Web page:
Language processing is normally rapid, incremental and driven by online prediction-making. However, the phenomenon of negation presents an interesting possible exception to this case. Although at least some utterances involving negation seem to induce effects on processing in which predictions cannot be made or their accuracy breaks down, evidence suggests that this is not the case when negations are presented in contexts providing adequate pragmatic support. This thesis presents a series of experiments using several methodologies (EEG, computer mouse-tracking, and eye-tracking) to test the idea that this effect of pragmatic felicity can be attributed to its association with predictability: that is, to investigate whether the predictability of later material in a sentence can influence the extent to which negation can be incorporated incrementally into the comprehender's interpretation of the partial sentence. This is achieved through the use of episodically-varying contexts, presented prior to the accompanying linguistic input, which manipulate the predictability of critical material in pragmatically licensed sentences. The findings lead to the overall conclusion that even pragmatically licensed negations can incur more processing costs and result in the generation of more inaccurate predictions than equivalent affirmatives. Furthermore, the most reliable strands of evidence (from a sentence completion mouse-tracking task) suggest that, in the type of paradigm in which prediction is manipulated using episodic contexts, reducing predictability detrimentally affects affirmatives to a greater extent than negations. This may indicate that accurate prediction-making is relatively difficult, even in the easiest cases, for negative sentences when (1) predictions must be formulated on the basis of episodic rather than long-term semantic associations and (2) the combination of sentence structure and context mean that there is a clash between the concepts activated by association with local components of the sentence and those relevant to its global interpretation.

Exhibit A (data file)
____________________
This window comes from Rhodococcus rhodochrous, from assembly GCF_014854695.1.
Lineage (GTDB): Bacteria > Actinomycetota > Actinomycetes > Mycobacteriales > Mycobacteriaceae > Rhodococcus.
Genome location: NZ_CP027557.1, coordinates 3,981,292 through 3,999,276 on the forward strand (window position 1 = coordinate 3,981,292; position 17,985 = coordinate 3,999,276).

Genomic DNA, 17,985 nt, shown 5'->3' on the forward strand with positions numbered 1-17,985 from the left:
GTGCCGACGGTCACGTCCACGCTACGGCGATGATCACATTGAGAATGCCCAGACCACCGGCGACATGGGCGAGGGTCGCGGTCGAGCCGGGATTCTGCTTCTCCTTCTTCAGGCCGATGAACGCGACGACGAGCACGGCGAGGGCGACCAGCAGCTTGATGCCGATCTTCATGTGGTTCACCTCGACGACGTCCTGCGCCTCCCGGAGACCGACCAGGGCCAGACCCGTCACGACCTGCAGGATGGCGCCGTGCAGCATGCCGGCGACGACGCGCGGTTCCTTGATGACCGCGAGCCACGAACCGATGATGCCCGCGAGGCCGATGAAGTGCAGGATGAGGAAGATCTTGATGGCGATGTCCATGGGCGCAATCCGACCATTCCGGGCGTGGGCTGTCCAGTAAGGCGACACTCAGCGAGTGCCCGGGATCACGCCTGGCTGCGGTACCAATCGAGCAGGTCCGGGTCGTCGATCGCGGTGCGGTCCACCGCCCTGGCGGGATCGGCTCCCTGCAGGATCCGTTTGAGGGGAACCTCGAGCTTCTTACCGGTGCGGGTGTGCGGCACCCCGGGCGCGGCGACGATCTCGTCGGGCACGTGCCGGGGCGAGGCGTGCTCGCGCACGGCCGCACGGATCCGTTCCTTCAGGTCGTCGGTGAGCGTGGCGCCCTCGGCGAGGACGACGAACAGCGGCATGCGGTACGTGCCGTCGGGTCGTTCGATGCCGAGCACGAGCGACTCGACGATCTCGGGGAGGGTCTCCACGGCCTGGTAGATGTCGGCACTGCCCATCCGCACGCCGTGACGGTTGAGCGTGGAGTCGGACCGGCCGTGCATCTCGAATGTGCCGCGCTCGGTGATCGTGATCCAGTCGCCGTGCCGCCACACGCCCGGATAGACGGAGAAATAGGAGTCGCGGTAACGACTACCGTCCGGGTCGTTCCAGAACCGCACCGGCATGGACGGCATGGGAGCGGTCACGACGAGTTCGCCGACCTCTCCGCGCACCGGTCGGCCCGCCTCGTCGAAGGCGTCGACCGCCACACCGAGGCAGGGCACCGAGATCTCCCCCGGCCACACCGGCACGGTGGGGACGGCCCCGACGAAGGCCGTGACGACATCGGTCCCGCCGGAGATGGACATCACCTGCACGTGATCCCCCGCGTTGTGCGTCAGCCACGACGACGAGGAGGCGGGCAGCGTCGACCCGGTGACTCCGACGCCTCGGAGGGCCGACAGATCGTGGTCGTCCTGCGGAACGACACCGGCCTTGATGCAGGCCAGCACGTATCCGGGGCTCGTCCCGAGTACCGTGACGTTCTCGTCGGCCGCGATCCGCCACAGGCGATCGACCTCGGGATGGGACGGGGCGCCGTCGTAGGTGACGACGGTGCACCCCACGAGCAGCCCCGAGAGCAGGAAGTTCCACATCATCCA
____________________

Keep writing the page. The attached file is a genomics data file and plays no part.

|Date of Award||23 Jan 2019|
- The University of Bristol
|Supervisor||Nina Kazanina (Supervisor) & Chris Kent (Supervisor)|